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Please explain the pH scale: If acids have more H+ ions, why is the number for acids less than (1-7) bases on the pH scale?
Question Date: 2002-04-30
Answer 1:

The pH scale is related to the concentration of hydrogen ions in solution. Water can disassociate into hydrogen and hydroxide ions. Chemically this can be expressed as:

H2O -> H+ + OH-

Within a certain amount of water, molecules are constantly disassociating into hydrogen and hydroxide ions, which then may recombine to form water again. When the rate of disassociation and recombination are equal, the concentration of hydrogen and hydroxide ions remains constant, which is called equilibrium. There is an equation that predicts what concentrations of hydrogen and hydroxide ions can be present in equilibrium.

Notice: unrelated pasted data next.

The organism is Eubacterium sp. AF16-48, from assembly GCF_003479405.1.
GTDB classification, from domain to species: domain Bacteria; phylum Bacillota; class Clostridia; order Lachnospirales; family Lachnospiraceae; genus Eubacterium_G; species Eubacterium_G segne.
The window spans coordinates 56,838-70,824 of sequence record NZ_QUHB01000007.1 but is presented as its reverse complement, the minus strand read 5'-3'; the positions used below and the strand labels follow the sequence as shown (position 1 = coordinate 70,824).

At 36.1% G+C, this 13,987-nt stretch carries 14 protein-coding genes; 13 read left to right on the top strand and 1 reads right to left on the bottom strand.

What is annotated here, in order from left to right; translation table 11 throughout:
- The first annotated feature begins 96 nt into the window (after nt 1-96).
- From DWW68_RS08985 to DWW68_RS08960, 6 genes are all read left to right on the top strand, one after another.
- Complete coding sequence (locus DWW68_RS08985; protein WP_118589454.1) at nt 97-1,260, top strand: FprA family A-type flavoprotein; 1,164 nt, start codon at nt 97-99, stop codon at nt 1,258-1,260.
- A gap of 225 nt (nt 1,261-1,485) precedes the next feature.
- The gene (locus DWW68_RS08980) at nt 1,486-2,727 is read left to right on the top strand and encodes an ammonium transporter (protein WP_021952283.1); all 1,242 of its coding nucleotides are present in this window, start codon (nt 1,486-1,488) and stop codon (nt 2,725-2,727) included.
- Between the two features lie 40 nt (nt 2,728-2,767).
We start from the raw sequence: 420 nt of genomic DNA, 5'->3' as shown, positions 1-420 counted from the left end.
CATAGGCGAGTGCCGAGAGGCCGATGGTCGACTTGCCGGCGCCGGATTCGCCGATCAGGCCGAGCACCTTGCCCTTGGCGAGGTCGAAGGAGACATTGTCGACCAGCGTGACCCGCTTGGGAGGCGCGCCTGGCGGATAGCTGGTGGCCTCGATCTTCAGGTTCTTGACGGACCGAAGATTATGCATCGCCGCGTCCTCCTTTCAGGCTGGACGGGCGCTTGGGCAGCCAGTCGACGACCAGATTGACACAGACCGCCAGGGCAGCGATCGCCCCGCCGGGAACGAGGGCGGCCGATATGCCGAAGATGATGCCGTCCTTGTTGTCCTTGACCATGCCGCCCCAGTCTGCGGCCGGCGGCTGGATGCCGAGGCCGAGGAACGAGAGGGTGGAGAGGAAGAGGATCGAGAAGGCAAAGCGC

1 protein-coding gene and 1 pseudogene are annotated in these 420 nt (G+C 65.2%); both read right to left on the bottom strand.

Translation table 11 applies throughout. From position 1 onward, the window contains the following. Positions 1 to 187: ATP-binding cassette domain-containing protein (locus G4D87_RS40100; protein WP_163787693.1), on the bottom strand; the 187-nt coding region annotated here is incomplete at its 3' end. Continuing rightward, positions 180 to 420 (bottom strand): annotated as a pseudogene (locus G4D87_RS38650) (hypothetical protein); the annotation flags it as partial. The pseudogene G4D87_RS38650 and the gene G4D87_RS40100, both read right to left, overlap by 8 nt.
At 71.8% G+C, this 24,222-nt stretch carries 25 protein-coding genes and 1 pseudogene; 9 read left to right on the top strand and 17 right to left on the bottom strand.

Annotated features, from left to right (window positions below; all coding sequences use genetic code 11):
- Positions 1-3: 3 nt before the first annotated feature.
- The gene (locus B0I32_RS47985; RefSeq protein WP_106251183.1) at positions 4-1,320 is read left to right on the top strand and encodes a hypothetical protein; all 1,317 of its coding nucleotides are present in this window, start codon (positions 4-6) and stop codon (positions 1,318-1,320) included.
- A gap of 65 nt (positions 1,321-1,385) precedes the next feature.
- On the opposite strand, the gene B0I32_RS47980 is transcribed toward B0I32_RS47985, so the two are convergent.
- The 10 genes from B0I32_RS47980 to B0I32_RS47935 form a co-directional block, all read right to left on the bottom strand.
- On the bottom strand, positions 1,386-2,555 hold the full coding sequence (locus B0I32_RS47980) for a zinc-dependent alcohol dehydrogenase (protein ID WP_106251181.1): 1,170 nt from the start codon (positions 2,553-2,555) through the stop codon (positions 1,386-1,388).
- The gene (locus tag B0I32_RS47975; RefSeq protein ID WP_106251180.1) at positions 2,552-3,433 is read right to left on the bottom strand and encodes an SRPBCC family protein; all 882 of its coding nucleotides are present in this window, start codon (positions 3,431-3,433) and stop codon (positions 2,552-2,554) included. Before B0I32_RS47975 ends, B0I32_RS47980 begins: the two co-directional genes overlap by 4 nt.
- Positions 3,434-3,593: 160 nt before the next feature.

In equilibrium, the logarithm of the hydrogen ion concentration plus the logarithm of the hydroxide ion concentration is -14. This can be written:

log[H+] + log[OH-] = -14

or equivalently:
[H+]*[OH-] = 0.00000000000001

(note that brackets mean concentration, so [H+] is the concentration of hydrogen ions in moles per liter). The pH scale is based on the concentration of hydrogen ions. The pH is equal to the logarithm of the hydrogen concentration multiplied by negative one.

pH = -1 * log[H+]

If pH is low, the solution contains more hydrogen ions. If the pH is below 7, there are more hydrogen ions than hydroxide ions.

Can you find an equation to determine how many hydroxide ions are in a solution of a given pH?
(Answer: log[OH-] = pH - 14 )



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